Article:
What the killings of Saro-Wiwa and others did actually was to bring the story of the Ogoni suffering and pollution to the public forum. People have become more interested and are no longer as naïve as they were. They are now taking steps, suing companies, government and other collaborators.
As a coalition, we have come in one case at least in Bodo in Ogoniland and we have got Shell to sit around with the communities. Right now, we are negotiating for compensation. There has been a steady understanding by ordinary people of issues concerning their rights in relation to the oil industry.
For a long time, the government of Nigeria was playing an ostrich, pretending that there was no problem but because people are now aware, government can no longer pretend.
What is Uganda doing right or wrong in as far the industry is concerned and what lesson can we learn from Nigeria?
You [Uganda] have had the opportunity to learn from the mistakes that were made in Nigeria and other places. So, the chances of Ugandans repeating those mistakes are probably limited. Uganda at least has had discussions with many stakeholders about the industry.
One thing that Uganda can do is expand the value chain of oil in such a way that there are industries that ordinary people can engage in, for instance, the footwear industry that can be developed from the byproducts of oil refining.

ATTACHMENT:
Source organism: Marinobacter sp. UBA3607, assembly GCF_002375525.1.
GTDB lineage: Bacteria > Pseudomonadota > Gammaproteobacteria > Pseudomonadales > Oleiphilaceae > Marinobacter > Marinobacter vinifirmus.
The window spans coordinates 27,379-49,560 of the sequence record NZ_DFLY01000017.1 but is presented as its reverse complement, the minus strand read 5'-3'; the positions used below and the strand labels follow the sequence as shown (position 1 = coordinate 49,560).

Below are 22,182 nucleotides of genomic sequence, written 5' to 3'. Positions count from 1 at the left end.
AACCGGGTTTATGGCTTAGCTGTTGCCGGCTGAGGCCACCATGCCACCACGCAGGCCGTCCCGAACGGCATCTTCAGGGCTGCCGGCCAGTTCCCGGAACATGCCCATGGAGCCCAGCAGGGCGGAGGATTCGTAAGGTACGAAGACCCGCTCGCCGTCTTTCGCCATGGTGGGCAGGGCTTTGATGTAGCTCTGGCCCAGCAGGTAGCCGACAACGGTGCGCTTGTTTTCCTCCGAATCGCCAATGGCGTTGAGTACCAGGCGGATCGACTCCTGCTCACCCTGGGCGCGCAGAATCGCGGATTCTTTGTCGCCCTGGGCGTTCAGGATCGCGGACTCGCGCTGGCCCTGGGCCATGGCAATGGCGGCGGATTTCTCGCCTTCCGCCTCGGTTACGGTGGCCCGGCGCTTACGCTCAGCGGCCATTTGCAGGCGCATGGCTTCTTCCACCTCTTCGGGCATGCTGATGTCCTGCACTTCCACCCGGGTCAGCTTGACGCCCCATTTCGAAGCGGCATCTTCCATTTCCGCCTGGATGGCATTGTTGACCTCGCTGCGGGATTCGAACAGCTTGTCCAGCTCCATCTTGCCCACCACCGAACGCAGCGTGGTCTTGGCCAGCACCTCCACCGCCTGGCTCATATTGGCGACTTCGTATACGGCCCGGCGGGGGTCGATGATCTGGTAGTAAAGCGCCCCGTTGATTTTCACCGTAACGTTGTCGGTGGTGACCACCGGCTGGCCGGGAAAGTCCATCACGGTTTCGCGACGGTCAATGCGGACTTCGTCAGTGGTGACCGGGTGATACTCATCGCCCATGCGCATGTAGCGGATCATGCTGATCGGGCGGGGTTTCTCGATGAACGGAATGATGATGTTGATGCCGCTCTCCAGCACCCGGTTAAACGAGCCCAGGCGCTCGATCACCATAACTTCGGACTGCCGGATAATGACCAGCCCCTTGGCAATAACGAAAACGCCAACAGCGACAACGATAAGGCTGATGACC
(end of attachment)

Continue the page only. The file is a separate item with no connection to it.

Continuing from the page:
That way, you enlarge the value chain and include many people. Also, the oil companies can help local farmers to rear things like chicken so that all the chicken that is consumed by thousands of oil workers is supplied by local people.
Uganda is currently crafting the revenue sharing and management model. Any lessons Uganda can learn from Nigeria?
As far as I know, all revenues go to the federal government of Nigeria, but in the new Petroleum Bill that has not yet been passed, there is a proposal to give 10 per cent of the profits back to the host communities through the Host Communities Fund.
I think, in such a business, the government should disengage from doing business with oil companies. The worst model of revenue sharing is a model that excludes the ordinary people because now people are wiser than they were 40 years ago.
There have been problems with compensations in Uganda and people getting evicted without compensations. Isn’t Uganda courting trouble?
First of all, we need to understand what the real compensation is. Compensation is not the value of the piece of land that you give up at today’s value. You must factor in its present cost value, the gains that the individual who owns the land would have made over fifty years or so and other factors and that is how compensation is supposed to be calculated.
This article was written by and run in The Observer newspaper on October 22, 2015